The Law Commission of England and Wales has published its recommendations to reform the law governing weddings, proposing a system that gives couples more choice over where and how their wedding takes place.
The main law which governs marriage and weddings is from 1836 and has not kept pace with changes to modern life. Currently, couples have a choice only between a religious ceremony, or a civil ceremony. The wedding must take place in a place of worship, a Register Office or an approved venue for civil weddings. If the strict rules are not adhered to, the marriage may not be legally recognised.
The Law Commission report recommends a new law that gives couples a greater choice to decide how and where their wedding can take place. The recommendations propose that couples give notice of their intended wedding online, and notice of upcoming weddings should also be online. Couples should have the freedom to have a ceremony that reflects their values and beliefs, for example a religious ceremony conducted in a venue other than a place of worship. There should also be a much wider choice of location for weddings, to include outside locations, in places unconnected to a building, such as in parks, forests or on the beach.
Linda Hunter, Head of Family Law at Rowlinsons Solicitors comments, “the Law Commission report makes for interesting reading and the proposed changes would give much greater freedom for couples to choose how they want to celebrate their special day. The current laws are outdated and don’t reflect the desires that most modern couples have for their wedding day. Bringing them more up to date, allowing notice online, choice of venue and type of celebration will enable couples to have a wedding more reflective of their personal beliefs”.
The report also recommends that there should be much greater clarity as to the consequences for not complying with the required formalities, for example those undertaking a non-qualifying religious ceremony. The issues affecting cohabiting couples are also highlighted within the report, with recommendations for remedies to be found outside of marriage laws.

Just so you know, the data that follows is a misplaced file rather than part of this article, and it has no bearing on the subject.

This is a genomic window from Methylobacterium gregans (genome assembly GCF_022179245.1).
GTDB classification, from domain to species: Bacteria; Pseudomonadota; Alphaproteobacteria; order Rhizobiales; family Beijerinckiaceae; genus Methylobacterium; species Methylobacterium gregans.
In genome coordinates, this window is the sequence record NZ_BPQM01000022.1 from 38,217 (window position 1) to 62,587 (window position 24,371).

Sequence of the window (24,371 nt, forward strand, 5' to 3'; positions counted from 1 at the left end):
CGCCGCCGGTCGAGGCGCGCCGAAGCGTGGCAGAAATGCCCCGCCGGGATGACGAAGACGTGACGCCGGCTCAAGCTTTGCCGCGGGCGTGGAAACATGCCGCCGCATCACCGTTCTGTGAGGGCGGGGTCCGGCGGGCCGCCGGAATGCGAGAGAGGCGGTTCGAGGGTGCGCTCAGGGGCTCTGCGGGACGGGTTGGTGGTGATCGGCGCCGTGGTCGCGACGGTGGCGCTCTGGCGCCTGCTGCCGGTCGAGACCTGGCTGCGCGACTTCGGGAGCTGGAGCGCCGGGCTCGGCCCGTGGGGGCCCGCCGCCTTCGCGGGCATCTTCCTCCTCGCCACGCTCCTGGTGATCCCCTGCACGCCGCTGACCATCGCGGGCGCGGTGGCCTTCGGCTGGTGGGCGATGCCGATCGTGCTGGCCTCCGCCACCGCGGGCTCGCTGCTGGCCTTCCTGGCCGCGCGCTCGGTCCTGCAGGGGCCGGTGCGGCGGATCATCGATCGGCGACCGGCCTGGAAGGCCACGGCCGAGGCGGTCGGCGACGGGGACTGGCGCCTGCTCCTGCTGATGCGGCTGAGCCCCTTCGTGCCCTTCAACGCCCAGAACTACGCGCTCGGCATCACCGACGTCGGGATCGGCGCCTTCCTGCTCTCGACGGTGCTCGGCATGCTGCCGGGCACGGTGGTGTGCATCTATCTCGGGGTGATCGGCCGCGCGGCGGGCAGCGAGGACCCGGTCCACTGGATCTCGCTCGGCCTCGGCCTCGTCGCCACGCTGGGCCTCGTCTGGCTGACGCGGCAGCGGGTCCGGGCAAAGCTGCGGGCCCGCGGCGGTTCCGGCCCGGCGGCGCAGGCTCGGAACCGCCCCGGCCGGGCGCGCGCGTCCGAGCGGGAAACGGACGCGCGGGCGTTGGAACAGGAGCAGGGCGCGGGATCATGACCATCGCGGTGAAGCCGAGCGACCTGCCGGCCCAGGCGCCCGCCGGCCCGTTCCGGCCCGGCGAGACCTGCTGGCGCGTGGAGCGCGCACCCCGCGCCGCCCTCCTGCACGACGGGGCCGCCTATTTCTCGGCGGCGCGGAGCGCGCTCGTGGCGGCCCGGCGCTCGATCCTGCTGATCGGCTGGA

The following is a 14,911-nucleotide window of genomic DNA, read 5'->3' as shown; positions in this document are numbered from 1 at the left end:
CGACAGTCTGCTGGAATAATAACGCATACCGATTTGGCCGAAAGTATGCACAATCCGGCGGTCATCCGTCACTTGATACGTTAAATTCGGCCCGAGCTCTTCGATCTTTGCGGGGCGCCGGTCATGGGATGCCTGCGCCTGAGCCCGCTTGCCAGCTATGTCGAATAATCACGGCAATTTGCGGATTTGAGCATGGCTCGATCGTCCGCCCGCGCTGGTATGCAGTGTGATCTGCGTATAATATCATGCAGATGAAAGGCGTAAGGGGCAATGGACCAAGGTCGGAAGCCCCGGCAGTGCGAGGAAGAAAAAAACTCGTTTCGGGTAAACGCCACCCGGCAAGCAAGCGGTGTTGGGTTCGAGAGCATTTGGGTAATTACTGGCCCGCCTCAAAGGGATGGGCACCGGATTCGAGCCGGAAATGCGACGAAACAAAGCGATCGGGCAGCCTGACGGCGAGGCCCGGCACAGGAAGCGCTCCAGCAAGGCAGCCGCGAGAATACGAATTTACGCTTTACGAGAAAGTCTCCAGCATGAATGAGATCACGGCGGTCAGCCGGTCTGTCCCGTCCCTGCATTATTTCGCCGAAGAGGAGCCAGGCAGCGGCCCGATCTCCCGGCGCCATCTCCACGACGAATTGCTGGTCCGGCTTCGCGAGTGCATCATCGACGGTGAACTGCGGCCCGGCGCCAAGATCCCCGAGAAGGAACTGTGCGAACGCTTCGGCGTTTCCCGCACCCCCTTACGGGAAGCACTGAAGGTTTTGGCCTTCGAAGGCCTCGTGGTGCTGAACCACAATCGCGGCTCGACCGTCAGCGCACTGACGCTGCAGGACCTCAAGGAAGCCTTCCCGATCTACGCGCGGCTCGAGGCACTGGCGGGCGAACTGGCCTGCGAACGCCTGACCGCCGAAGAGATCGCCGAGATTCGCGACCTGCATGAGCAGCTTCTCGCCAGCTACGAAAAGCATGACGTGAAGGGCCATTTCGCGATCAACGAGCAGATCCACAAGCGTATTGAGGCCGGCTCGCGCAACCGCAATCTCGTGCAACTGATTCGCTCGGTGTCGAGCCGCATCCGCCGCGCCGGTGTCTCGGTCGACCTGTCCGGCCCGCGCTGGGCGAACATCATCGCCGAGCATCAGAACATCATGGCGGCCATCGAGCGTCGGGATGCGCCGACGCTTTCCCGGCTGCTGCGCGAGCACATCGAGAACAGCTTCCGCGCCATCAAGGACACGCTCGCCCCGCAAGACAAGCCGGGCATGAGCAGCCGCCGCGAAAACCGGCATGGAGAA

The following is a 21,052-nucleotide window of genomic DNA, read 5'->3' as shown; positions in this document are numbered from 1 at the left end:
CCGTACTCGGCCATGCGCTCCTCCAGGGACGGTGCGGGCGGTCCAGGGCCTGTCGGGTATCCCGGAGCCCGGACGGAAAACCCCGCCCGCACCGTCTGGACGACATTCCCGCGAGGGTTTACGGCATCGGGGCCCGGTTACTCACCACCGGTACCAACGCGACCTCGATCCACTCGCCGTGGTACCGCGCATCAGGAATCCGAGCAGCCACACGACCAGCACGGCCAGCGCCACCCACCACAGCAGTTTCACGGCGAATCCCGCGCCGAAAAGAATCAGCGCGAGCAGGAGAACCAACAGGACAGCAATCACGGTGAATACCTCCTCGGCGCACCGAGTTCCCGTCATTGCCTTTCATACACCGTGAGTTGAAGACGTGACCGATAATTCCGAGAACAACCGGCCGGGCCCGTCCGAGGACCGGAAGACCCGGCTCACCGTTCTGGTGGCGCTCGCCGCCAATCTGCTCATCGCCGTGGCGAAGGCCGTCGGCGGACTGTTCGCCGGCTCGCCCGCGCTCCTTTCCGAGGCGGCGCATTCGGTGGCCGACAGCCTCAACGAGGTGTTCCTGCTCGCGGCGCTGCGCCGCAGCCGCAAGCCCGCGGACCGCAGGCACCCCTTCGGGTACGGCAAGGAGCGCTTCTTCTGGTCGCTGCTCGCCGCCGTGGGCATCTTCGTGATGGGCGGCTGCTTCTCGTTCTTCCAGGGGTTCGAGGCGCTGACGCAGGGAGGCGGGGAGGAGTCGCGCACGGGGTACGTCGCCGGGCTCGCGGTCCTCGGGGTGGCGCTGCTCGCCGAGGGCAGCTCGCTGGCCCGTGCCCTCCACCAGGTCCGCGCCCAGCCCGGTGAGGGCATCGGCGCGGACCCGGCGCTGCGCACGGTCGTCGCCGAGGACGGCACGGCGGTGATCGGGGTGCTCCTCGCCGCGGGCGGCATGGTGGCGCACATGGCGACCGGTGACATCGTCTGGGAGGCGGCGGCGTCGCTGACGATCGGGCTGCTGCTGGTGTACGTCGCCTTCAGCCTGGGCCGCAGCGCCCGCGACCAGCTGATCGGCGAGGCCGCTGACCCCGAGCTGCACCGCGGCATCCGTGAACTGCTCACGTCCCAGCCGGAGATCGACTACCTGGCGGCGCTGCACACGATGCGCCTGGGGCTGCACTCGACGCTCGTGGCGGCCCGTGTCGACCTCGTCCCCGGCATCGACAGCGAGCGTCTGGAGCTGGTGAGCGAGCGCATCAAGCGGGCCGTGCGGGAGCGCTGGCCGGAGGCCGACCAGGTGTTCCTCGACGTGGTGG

Linda adds, “The reference to those couples who, for whatever reason, are not legally married and the potential consequences of that, is important. It highlights the lack of legal protection, particularly for cohabiting couples, many of whom are unaware that the law does not afford them the same rights as married couples. This is an issue that has been discussed now for some time, and proposed reforms to allow greater protection for the most vulnerable needs to be progressed.”.
For more information about the recommendations on wedding reform, the Law Commission of England and Wales report can be found here: https://www.lawcom.gov.uk/project/weddings/
For more information about getting married, for advice if you are an unmarried couple, or to book an initial free 30 minute consultation, please contact Linda Hunter at Rowlinsons Solicitors on 01928 736679 or email firstname.lastname@example.org.